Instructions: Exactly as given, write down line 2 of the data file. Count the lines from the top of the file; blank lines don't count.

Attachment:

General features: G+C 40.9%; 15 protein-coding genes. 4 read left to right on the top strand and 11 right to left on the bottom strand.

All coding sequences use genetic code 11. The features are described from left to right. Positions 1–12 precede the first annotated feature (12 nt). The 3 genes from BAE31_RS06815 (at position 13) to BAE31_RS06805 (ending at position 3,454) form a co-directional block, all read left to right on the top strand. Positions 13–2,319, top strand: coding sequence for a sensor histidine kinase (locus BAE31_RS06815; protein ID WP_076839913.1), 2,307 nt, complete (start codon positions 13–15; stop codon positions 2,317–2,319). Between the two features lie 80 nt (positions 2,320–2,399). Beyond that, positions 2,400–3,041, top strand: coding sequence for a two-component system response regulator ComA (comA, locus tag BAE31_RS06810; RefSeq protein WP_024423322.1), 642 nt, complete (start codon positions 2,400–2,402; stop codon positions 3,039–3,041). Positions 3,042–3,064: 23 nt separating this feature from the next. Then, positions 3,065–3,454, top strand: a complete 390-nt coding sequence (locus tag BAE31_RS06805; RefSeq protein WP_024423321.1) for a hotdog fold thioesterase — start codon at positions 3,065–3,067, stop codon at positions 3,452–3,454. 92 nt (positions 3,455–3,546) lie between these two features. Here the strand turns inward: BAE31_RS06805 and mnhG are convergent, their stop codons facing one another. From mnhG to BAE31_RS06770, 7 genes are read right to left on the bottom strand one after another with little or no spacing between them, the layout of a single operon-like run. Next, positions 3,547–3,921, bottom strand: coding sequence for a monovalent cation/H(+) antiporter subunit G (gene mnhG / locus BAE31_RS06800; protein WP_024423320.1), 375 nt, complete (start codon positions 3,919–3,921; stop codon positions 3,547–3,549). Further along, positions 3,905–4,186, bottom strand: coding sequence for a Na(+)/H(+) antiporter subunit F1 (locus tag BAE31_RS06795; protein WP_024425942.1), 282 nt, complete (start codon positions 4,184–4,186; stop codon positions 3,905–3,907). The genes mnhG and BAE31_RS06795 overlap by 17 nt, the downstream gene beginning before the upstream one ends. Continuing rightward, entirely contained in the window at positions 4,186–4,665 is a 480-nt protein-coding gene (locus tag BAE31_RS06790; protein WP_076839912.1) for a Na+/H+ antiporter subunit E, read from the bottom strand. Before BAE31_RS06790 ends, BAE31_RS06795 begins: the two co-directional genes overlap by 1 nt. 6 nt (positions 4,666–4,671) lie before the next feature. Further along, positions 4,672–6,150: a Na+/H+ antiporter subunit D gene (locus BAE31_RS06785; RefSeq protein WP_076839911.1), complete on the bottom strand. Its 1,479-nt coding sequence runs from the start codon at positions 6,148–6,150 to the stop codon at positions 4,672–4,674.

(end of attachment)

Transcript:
All coding sequences use genetic code 11. The features are described from left to right. Positions 1–12 precede the first annotated feature (12 nt). The 3 genes from BAE31_RS06815 (at position 13) to BAE31_RS06805 (ending at position 3,454) form a co-directional block, all read left to right on the top strand. Positions 13–2,319, top strand: coding sequence for a sensor histidine kinase (locus BAE31_RS06815; protein ID WP_076839913.1), 2,307 nt, complete (start codon positions 13–15; stop codon positions 2,317–2,319). Between the two features lie 80 nt (positions 2,320–2,399). Beyond that, positions 2,400–3,041, top strand: coding sequence for a two-component system response regulator ComA (comA, locus tag BAE31_RS06810; RefSeq protein WP_024423322.1), 642 nt, complete (start codon positions 2,400–2,402; stop codon positions 3,039–3,041). Positions 3,042–3,064: 23 nt separating this feature from the next. Then, positions 3,065–3,454, top strand: a complete 390-nt coding sequence (locus tag BAE31_RS06805; RefSeq protein WP_024423321.1) for a hotdog fold thioesterase — start codon at positions 3,065–3,067, stop codon at positions 3,452–3,454. 92 nt (positions 3,455–3,546) lie between these two features. Here the strand turns inward: BAE31_RS06805 and mnhG are convergent, their stop codons facing one another. From mnhG to BAE31_RS06770, 7 genes are read right to left on the bottom strand one after another with little or no spacing between them, the layout of a single operon-like run. Next, positions 3,547–3,921, bottom strand: coding sequence for a monovalent cation/H(+) antiporter subunit G (gene mnhG / locus BAE31_RS06800; protein WP_024423320.1), 375 nt, complete (start codon positions 3,919–3,921; stop codon positions 3,547–3,549). Further along, positions 3,905–4,186, bottom strand: coding sequence for a Na(+)/H(+) antiporter subunit F1 (locus tag BAE31_RS06795; protein WP_024425942.1), 282 nt, complete (start codon positions 4,184–4,186; stop codon positions 3,905–3,907). The genes mnhG and BAE31_RS06795 overlap by 17 nt, the downstream gene beginning before the upstream one ends. Continuing rightward, entirely contained in the window at positions 4,186–4,665 is a 480-nt protein-coding gene (locus tag BAE31_RS06790; protein WP_076839912.1) for a Na+/H+ antiporter subunit E, read from the bottom strand. Before BAE31_RS06790 ends, BAE31_RS06795 begins: the two co-directional genes overlap by 1 nt. 6 nt (positions 4,666–4,671) lie before the next feature. Further along, positions 4,672–6,150: a Na+/H+ antiporter subunit D gene (locus BAE31_RS06785; RefSeq protein WP_076839911.1), complete on the bottom strand. Its 1,479-nt coding sequence runs from the start codon at positions 6,148–6,150 to the stop codon at positions 4,672–4,674.